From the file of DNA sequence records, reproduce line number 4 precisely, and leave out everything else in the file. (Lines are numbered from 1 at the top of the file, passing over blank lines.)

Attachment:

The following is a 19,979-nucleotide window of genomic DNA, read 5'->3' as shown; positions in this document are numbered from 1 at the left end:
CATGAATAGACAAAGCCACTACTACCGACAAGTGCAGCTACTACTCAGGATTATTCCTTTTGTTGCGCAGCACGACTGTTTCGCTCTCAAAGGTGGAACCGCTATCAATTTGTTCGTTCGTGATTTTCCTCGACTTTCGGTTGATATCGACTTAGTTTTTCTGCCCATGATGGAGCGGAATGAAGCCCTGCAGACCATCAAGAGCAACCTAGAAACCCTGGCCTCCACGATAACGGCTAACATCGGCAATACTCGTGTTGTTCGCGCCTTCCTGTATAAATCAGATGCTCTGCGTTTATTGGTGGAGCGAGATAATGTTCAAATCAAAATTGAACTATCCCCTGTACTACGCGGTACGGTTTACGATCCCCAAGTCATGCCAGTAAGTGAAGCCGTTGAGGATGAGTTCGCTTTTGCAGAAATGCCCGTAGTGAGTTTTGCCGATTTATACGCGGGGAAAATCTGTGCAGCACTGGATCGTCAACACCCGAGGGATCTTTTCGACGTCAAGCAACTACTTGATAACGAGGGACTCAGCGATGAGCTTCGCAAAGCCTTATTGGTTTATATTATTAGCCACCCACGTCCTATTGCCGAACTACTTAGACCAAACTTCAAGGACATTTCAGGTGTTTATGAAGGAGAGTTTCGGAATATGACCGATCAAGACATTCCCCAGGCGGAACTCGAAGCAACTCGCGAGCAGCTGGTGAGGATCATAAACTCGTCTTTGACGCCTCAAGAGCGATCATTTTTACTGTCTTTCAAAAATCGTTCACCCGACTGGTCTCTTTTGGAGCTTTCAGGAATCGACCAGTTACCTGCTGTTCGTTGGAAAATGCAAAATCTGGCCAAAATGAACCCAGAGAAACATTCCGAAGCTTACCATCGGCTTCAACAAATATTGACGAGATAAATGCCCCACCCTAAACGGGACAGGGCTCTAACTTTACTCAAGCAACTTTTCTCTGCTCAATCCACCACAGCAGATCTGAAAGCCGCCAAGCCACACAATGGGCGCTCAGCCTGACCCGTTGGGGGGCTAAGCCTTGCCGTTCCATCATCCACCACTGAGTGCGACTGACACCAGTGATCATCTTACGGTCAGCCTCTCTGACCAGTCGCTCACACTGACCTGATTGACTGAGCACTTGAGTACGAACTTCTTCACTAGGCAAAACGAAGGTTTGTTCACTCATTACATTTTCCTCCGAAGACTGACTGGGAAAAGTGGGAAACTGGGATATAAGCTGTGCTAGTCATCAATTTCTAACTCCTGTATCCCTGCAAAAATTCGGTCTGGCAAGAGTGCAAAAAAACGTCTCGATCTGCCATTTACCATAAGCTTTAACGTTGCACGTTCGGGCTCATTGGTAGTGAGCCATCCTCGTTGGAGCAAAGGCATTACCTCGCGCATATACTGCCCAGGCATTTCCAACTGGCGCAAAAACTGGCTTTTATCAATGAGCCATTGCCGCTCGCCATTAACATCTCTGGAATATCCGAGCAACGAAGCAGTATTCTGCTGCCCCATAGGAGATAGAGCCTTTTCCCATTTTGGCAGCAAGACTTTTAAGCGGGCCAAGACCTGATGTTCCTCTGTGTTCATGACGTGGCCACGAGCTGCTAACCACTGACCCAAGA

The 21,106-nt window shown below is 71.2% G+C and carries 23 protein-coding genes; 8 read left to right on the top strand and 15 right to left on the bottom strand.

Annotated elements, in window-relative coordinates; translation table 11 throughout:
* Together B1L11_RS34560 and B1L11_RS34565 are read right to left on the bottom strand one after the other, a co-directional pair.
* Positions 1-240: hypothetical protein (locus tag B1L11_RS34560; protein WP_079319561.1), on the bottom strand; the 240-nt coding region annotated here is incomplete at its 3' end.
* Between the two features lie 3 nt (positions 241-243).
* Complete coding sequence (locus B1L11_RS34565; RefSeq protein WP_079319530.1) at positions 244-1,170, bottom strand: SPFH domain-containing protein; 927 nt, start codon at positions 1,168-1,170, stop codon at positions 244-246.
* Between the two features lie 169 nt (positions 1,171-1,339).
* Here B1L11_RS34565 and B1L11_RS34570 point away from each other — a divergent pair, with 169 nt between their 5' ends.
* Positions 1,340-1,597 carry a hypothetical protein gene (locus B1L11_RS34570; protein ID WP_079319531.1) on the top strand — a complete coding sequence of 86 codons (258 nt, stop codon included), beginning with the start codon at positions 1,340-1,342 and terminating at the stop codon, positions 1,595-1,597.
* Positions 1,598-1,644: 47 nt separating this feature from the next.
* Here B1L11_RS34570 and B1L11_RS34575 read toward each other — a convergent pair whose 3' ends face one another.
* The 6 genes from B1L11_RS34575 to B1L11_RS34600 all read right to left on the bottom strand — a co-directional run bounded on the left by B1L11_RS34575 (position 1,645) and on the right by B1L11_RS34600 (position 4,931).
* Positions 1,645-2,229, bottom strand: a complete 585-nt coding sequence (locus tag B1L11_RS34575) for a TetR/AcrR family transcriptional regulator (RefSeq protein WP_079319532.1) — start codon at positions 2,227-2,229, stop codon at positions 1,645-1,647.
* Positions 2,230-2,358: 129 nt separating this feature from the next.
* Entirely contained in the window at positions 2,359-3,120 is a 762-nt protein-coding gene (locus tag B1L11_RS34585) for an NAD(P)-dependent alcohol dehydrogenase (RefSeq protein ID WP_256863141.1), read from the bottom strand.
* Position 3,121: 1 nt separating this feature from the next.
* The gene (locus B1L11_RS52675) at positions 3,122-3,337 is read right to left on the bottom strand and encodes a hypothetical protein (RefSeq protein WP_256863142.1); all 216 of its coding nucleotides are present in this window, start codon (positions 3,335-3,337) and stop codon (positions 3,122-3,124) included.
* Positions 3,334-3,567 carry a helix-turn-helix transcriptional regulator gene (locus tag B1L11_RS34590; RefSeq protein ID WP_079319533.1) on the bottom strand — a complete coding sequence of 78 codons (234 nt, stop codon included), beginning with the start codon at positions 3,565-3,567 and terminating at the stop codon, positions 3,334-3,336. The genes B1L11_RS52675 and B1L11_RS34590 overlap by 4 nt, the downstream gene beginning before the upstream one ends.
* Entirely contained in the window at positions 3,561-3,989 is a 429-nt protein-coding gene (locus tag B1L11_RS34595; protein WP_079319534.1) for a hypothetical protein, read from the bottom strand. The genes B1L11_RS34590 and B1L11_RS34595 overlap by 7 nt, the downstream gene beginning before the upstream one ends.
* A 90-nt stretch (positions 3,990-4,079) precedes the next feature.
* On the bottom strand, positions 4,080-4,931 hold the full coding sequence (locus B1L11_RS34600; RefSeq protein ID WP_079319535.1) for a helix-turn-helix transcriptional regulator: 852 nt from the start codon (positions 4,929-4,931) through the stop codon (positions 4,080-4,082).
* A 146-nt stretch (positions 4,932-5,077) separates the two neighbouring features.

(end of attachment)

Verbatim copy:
Annotated elements, in window-relative coordinates; translation table 11 throughout: